Plant This Flowering Vine With Forsythia For A Wall Of Continuous Color This Summer

If you have a forysthia shrub in your yard, no doubt you (and your neighbors) look forward to the bright yellow flowers in early spring. But after their short-lived spring show, forsythia shrubs are not all that exciting. They fill up with lush green leaves all summer, but other than that, this shrub is not very interesting. One way to liven up your forsythia after the spring blooms fade is to plant flowering vines beneath them that will grow up into their dense branches. Clematis vines are a good choice to plant nearby as they bloom from late spring into summer. 

There are two main things to pay attention to when planting clematis vines that will climb into your forsythia. First, be sure that when pruning your forsythia you are also taking care to properly prune your clematis vines. Proper forsythia care includes pruning it regularly to help maintain its shape and keep it from getting too overgrown, which can lead to stem galls on its branches. Autumn is a good time to do this, to get it neat and ready for its early spring flowering season. 

The second thing to consider is whether the clematis vines will get enough sun to form blooms. Many clematis vines require full sun, but some varieties can thrive in partial sun or even bloom in shade. These shade-tolerant clematis are the varieties you should choose from.

Which clematis varieties to plant by your forsythia

Clematis vines are often categorized into several different groups based on how and when they are pruned. Clematis tend to bloom on "old wood" or "new wood" (referring to where new buds appear) and this affects pruning techniques. When you choose your clematis, be sure to look into its pruning needs. For a vigorous bloomer in partial sun conditions, the top choice is Clematis montana, also known as mountain clematis or anemone clematis, as the flowers resemble pink anemones.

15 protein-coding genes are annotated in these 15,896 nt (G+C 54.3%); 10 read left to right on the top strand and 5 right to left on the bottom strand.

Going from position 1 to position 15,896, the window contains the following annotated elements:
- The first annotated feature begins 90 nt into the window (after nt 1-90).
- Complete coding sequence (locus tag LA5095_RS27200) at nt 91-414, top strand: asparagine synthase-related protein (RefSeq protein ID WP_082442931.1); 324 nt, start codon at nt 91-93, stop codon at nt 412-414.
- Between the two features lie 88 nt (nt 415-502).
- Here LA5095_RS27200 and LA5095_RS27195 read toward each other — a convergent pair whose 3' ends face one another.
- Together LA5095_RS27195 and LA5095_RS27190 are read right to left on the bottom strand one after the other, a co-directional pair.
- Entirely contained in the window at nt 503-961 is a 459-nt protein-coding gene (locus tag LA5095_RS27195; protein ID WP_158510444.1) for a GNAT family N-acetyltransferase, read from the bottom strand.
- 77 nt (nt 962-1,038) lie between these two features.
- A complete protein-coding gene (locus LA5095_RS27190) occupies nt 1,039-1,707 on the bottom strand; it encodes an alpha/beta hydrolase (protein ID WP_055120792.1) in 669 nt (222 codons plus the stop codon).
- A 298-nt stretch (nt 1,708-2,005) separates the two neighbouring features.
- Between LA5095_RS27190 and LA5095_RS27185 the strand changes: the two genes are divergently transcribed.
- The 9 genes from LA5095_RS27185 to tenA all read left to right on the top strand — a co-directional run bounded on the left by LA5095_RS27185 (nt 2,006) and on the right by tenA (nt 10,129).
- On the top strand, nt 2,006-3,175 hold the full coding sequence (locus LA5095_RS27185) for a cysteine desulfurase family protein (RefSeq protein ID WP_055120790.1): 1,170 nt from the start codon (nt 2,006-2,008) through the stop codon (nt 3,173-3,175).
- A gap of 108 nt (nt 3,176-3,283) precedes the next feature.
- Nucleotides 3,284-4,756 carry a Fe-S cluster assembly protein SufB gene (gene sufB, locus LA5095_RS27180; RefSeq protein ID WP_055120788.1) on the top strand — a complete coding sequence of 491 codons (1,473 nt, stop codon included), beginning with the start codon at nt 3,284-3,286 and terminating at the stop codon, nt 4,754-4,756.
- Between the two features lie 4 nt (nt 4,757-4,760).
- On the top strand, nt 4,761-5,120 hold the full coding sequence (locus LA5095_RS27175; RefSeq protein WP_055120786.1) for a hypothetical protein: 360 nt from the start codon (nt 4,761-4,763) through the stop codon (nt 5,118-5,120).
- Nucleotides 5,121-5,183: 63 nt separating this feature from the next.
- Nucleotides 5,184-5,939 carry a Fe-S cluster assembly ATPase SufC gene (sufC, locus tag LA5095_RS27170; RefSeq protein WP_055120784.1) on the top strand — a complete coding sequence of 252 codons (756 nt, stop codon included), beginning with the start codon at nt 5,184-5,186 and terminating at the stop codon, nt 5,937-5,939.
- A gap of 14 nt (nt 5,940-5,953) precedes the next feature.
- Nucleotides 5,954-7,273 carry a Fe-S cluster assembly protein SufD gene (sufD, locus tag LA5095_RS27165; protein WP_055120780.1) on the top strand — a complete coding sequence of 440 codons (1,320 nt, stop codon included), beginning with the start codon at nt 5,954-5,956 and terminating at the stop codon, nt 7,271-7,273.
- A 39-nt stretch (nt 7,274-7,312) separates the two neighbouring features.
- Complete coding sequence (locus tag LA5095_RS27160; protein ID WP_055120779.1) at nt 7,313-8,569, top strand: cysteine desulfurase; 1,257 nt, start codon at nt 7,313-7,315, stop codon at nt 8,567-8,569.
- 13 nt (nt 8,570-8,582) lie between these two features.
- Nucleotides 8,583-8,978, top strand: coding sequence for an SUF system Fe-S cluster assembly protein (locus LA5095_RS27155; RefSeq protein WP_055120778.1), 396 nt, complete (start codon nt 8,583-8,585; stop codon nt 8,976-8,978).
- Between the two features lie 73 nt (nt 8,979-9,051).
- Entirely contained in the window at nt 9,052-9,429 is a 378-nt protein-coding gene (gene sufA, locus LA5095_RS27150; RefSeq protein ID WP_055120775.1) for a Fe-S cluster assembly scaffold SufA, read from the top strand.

Clematis montana is very floriferous, with several named varieties that are covered in small pale pink blooms. It takes a year or two to get established, but once it does you can expect gorgeous flowers from late spring through midsummer. The most common cultivars are 'Mayleen' and 'Pink Perfection'. Both are hardy in USDA zones 6 through 9 and can grow 20 to 40 feet tall, spreading throughout a large forsythia and, covering its branches with pink flowers. Prune the vines at the end of the season to keep them under control.

For colder zones, other partial-sun loving clematis include 'Nelly Moser' (large pink and purple flowers), 'Pink Mink' (two-toned pink flowers with slightly curving petals and 'Comtesse de Bouchard' (medium coral pink flowers). 'Acropolis' has bright magenta flowers. A new cultivar with small periwinkle blue flowers that blooms in partial sun is known as 'Skyfall'. All of these splendid cultivars are hardy in USDA zones 4 through 9.

Tips for planting clematis near your forsythia

Clematis is a climbing vine that needs some kind of support. It can climb on a wall, a trellis, a fence, or a shrub. Since forsythia shrubs can get very large, consider the shrub's growth over time before you plant a clematis vine. Ideally you want the clematis vine in a spot where the forsythia's root system won't interfere with it. Planting it 18 to 24 inches from the base of the forsythia means the two plants can co-exist without problems for at least a few years. 

Plant the clematis vine where the flowers will get as much sun as possible since the forsythia branches will obscure some sunlight. The base of the clematis vine likes to be slightly shaded, but the flowers do need a bit of sun to bloom. Afternoon sun is optimal as it tends to be brighter, but morning sun is also fine. Clematis prefer neutral to slightly alkaline well-drained soil, so before planting, add the appropriate soil amendments to get the spot ready.

Clematis also need regular watering, and being planted beneath a forsythia can make this a bit tricky. While regular rainfall will add moisture, your clematis will probably need supplemental watering to keep it healthy, so water it with a hose. Use care when pruning your forsythia, and prune it separately from the clematis vine so you can focus on each plant's specific pruning needs.